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Preventing SQL Injection at the Database Level Apr 14, 2021 by Robert Gravelle

Many organizations make some effort to protect their data by implementing input validation within their applications. As valuable as that is, it should be noted that many cyber attacks are aimed squarely at the database servers themselves, where application security does not come into play at all! As a Database administrator (DBA) or Database Developer, you have tremendous power to reduce the risk of cyber attacks, and/or damage that may occur as a result, including from the most common form of cyber attack: SQL Injection. In today's blog, we'll explore a few practices that can greatly reduce exposure to SQL Injection attacks.

Place All Database Logic within Stored Procedures

The more easily a malicious entity can pass in unfiltered SQL to the database server(s), the more susceptible your data will be to loss or theft. By placing all of your queries and data manipulation statements (DML) inside of stored procedures, you can make it much more difficult for hackers to issue DML statements.

The following code example uses a CallableStatement, Java's implementation of the stored procedure interface, to execute the same database query:

String custname = request.getParameter("customerName");
try {
  CallableStatement cs = connection.prepareCall("{call sp_getCustomerAccount(?)}");
  cs.setString(1, custname);
  ResultSet results = cs.executeQuery();
  // ...result set handling
} catch (SQLException se) {
  // ...logging and error handling

Whitelist Input Validation

User supplied values are not the place to bind database entities such table, column names, or even the sort order indicator (ASC or DESC). Those values should come from your own SQL code, and not from user parameters. To target specific table and column names, parameter values should be mapped to the legal - i.e. expected - table and/or column names to prevent unvalidated user input ending up in the query.

Here is an example of table name validation:

String tableName;
  case "Value1": tableName = "clientTable";
  case "Value2": tableName = "employeeTable";
  default      : throw new InputValidationException("unexpected value provided"
                                                  + " for table name");

For something simple like a sort order, one solution is to accept the user supplied input as a boolean, which is then utilized to select the safe value to append to the query. In fact, this is a common practice in dynamic query construction.

public String myMethod(boolean sortOrder) {
  String SQLquery = "some SQL ... order by Salary " + (sortOrder ? "ASC" : "DESC");

Escape/Sanitize All User-Supplied Input

Only when none of the above are feasible should user input escaping be employed. The reason that this defense is considered to be frail compared to other defenses is because there is no guarantee that it will prevent all SQL Injection across every possible situation.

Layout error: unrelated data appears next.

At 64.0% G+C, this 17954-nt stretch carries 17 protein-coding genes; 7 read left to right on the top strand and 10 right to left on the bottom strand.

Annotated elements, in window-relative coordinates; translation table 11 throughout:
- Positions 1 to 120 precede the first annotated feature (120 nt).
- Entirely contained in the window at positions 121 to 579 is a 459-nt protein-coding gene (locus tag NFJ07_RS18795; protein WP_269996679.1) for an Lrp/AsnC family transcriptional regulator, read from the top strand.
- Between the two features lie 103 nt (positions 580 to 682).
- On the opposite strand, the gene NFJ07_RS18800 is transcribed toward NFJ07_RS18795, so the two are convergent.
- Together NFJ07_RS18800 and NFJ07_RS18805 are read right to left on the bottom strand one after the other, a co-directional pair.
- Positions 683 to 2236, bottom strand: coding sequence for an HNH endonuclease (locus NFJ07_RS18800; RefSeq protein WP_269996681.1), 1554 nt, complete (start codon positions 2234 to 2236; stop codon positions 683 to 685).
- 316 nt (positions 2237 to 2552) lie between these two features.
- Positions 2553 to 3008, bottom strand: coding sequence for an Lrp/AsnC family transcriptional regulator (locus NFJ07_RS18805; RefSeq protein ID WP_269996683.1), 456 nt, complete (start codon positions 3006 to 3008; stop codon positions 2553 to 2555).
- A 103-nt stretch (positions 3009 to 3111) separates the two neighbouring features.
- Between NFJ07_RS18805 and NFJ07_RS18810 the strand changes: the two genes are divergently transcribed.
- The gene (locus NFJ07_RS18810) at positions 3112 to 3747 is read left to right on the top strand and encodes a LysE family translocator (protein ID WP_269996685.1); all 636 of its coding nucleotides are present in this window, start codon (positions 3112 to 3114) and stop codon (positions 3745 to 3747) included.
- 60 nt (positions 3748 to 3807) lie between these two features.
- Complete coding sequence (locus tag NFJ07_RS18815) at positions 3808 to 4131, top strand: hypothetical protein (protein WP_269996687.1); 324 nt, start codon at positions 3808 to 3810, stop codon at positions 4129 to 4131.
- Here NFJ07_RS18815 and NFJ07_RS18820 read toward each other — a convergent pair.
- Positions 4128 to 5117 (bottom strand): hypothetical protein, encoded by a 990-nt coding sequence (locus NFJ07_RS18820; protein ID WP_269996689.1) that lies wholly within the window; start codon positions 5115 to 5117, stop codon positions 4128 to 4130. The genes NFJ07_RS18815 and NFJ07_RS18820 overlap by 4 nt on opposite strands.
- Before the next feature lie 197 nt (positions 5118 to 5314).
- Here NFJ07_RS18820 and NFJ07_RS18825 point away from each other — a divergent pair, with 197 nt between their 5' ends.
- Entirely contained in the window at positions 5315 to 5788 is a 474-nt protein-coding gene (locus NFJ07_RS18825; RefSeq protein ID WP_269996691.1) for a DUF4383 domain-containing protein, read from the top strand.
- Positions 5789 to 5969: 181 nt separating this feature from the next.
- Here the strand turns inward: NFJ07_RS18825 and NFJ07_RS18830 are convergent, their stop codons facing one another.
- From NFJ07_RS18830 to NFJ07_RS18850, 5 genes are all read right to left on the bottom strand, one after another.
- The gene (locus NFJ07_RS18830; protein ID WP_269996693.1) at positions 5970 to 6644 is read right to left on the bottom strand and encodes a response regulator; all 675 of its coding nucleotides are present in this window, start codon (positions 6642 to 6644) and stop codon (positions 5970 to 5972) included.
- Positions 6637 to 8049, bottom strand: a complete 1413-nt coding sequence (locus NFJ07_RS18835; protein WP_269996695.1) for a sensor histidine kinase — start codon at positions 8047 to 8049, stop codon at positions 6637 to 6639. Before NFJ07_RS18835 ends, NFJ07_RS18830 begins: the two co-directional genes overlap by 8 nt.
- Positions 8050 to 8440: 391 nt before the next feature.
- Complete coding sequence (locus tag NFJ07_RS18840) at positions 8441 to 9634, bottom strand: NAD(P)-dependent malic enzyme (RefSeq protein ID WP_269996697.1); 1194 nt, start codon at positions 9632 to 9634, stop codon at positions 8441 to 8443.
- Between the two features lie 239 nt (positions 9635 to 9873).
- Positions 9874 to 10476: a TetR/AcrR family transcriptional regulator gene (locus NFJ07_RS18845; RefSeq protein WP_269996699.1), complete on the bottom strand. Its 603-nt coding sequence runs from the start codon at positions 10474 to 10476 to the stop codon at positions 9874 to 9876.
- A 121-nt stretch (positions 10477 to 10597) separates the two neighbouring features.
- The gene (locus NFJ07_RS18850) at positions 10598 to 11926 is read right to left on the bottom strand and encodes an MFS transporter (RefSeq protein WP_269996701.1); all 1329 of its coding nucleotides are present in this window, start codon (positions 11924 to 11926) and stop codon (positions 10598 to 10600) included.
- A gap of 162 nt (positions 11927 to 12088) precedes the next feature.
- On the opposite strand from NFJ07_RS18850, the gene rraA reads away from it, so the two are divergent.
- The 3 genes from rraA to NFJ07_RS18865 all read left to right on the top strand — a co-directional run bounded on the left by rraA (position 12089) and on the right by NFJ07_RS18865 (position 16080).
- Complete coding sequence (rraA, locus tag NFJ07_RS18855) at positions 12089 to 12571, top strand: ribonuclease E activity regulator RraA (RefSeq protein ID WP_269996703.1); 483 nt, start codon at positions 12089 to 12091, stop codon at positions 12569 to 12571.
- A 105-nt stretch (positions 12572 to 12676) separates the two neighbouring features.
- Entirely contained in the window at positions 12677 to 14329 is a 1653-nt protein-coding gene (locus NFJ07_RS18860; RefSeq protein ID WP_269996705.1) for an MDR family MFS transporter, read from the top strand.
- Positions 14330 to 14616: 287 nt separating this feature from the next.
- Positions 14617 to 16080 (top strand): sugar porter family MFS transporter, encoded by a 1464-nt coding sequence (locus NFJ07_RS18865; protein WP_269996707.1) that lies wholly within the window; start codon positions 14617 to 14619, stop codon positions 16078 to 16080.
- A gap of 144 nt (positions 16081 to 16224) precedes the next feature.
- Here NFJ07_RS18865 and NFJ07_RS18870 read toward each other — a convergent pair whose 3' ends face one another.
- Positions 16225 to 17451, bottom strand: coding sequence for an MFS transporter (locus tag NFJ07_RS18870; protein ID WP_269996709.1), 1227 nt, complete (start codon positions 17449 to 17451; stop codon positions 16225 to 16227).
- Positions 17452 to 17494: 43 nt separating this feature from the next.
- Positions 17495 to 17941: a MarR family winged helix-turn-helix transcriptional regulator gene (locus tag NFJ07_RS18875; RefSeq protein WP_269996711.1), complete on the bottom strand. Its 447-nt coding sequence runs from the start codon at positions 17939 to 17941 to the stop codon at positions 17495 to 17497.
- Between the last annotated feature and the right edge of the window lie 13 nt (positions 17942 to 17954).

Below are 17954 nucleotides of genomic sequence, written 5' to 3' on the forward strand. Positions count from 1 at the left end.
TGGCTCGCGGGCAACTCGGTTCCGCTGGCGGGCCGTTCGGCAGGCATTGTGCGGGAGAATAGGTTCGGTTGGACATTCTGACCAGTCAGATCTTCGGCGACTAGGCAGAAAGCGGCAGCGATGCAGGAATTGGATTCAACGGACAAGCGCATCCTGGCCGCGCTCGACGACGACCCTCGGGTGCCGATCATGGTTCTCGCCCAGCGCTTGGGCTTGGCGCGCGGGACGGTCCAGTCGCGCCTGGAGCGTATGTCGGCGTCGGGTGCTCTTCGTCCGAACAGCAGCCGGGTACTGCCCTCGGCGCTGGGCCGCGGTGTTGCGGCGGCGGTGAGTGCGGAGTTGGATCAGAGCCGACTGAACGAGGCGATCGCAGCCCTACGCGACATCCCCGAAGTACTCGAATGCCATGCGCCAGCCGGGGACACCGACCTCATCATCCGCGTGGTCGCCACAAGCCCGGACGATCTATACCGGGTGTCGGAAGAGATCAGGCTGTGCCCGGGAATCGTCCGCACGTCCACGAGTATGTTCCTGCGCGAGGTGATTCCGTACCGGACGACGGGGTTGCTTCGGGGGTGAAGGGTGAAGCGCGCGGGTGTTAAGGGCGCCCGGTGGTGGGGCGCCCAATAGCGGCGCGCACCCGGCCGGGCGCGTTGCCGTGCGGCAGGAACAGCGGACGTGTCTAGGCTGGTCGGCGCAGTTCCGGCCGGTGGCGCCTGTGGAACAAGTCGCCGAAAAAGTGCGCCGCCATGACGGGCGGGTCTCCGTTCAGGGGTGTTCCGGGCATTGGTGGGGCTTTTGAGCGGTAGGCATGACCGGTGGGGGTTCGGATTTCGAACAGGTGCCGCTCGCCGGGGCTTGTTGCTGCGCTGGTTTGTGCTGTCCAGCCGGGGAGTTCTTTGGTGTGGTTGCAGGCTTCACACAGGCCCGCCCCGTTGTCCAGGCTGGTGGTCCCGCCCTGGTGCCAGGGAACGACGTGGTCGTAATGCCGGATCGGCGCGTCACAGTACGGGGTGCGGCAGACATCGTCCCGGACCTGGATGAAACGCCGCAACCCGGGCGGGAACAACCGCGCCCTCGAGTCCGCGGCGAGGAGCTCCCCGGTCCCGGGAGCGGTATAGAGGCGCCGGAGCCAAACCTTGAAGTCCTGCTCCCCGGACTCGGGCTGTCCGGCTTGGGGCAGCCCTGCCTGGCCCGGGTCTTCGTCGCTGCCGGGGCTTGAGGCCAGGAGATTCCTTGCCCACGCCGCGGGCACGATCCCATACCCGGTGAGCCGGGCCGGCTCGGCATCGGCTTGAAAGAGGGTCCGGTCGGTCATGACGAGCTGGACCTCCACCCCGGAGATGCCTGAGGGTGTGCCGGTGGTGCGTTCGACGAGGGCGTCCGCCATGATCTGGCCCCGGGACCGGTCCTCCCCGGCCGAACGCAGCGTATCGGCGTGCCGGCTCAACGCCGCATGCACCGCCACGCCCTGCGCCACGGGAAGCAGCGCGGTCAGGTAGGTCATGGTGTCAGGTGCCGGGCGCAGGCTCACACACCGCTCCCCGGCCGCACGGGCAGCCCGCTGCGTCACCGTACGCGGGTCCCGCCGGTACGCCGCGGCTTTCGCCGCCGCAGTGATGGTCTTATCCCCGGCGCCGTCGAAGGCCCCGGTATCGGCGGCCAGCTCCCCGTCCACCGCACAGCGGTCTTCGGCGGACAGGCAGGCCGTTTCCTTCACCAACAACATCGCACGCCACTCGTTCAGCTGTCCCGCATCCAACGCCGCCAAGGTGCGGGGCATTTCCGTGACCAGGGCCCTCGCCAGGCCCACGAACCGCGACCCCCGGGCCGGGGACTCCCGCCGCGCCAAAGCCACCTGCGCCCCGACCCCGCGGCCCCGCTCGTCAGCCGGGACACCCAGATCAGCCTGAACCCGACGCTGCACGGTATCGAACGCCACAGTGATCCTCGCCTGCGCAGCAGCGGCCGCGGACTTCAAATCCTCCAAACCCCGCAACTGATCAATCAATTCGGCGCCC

It's vitally important that you match the user input escaping to your particular database type as every DBMS supports one or more character escaping schemes specific to certain kinds of queries. By escaping all user supplied input using the proper escaping scheme for the specific database you are using, the DBMS will not confuse that input with SQL code written by the developer, thus avoiding virtually any possible SQL injection vulnerabilities.

The OWASP Enterprise Security API (ESAPI) is a free, open source, web application security control library that makes it easier for programmers to harden their applications against cyber attacks. The ESAPI libraries are designed to make it easy for programmers to retrofit security into existing applications as well.

To use an ESAPI database codec is pretty simple. An Oracle example looks something like:

ESAPI.encoder().encodeForSQL( new OracleCodec(), queryparam );


As a Database administrator (DBA) or Database Developer, you have tremendous power to reduce the risk of cyber attacks, and/or damage that may occur as a result thereof, including from the most common form of cyber attack: SQL Injection. By following the practices outlines here today, you can greatly reduce exposure to SQL Injection attacks.

Rob Gravelle resides in Ottawa, Canada, and has been an IT Guru for over 20 years. In that time, Rob has built systems for intelligence-related organizations such as Canada Border Services and various commercial organizations. You can hire Rob by emailing him at rgconsulting(AT)robgravelle(DOT)com. In his spare time, Rob has become an accomplished music artist with several CDs and digital releases to his credit.

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